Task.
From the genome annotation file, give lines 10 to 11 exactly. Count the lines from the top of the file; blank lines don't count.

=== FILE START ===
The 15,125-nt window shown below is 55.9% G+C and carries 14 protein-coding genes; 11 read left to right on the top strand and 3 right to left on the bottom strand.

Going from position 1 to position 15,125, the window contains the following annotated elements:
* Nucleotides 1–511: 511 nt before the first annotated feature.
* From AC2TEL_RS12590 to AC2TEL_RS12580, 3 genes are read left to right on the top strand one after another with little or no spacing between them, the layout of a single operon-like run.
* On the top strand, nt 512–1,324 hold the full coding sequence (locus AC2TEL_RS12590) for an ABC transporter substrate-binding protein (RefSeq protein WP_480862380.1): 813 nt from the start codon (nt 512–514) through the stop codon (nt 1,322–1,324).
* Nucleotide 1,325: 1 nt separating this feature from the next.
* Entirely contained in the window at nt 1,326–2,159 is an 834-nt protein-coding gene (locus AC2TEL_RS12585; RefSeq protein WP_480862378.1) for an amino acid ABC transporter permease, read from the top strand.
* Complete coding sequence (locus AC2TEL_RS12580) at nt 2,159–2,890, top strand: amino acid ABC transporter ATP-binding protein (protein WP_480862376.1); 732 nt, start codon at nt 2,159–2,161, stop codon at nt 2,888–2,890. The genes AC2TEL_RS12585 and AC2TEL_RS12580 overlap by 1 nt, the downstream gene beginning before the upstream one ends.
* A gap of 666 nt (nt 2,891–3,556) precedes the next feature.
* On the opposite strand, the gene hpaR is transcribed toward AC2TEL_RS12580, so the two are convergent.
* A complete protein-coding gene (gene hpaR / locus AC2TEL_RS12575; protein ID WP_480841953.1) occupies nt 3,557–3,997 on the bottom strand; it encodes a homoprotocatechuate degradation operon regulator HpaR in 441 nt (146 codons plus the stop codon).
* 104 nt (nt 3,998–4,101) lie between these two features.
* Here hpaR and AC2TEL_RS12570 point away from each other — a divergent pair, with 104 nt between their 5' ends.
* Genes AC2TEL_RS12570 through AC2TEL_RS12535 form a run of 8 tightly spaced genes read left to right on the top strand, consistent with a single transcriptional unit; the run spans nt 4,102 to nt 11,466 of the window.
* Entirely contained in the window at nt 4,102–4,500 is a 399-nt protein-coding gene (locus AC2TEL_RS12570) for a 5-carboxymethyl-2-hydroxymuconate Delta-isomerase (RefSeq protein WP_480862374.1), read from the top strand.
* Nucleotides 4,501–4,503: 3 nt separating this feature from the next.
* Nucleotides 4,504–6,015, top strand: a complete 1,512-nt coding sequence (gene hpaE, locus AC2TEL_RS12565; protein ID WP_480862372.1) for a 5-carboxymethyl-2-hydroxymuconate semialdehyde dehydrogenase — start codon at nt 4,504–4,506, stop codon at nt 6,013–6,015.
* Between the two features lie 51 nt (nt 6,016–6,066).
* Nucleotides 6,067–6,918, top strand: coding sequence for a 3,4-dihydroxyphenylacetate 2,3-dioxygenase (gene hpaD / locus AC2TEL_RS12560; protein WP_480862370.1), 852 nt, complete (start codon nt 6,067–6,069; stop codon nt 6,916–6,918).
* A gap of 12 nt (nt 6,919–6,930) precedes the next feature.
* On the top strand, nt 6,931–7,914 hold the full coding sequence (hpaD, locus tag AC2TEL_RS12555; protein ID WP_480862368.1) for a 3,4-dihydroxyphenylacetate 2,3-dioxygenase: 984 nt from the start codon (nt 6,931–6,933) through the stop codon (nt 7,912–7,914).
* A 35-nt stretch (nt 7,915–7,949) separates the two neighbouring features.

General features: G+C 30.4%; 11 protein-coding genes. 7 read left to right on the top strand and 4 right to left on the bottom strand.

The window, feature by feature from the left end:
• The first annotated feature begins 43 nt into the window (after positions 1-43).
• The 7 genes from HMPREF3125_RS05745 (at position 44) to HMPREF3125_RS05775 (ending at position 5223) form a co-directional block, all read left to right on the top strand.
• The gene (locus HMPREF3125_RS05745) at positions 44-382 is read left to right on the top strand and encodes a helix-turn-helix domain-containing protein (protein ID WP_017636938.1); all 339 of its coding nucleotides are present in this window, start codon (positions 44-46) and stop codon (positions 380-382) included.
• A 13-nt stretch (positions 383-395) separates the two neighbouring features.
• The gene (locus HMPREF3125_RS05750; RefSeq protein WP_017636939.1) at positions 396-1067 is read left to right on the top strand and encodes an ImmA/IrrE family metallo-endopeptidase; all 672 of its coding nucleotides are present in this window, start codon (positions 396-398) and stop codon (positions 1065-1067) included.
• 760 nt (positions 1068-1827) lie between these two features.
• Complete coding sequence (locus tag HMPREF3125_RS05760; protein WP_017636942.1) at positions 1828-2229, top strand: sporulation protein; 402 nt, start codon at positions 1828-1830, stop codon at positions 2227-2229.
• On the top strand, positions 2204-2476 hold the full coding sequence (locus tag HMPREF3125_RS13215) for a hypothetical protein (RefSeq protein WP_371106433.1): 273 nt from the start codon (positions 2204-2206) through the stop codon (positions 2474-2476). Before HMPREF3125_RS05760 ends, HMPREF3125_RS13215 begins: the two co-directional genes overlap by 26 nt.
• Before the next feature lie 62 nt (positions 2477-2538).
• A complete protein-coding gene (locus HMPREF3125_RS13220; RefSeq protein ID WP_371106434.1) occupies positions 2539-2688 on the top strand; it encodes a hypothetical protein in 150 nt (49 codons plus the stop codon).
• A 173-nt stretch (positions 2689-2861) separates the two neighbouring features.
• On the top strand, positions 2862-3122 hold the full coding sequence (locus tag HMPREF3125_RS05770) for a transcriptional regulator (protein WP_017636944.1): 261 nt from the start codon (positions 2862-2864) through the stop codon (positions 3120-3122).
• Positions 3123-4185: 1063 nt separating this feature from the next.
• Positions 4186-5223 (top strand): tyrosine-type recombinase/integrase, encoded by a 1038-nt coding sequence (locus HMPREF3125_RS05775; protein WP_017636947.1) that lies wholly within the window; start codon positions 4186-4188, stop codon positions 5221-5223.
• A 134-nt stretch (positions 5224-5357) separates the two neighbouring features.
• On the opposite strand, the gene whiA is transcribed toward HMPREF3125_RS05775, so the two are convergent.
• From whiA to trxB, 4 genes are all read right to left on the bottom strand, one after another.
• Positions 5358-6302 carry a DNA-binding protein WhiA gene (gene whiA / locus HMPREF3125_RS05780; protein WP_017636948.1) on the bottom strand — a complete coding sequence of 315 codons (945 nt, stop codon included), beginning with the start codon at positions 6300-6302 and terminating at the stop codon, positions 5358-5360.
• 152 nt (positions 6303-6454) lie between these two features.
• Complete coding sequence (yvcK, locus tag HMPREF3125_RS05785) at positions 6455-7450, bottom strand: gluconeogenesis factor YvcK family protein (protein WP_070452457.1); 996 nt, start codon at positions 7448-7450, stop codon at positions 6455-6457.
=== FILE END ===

* On the opposite strand, the gene hpaR is transcribed toward AC2TEL_RS12580, so the two are convergent.
* A complete protein-coding gene (gene hpaR / locus AC2TEL_RS12575; protein ID WP_480841953.1) occupies nt 3,557–3,997 on the bottom strand; it encodes a homoprotocatechuate degradation operon regulator HpaR in 441 nt (146 codons plus the stop codon).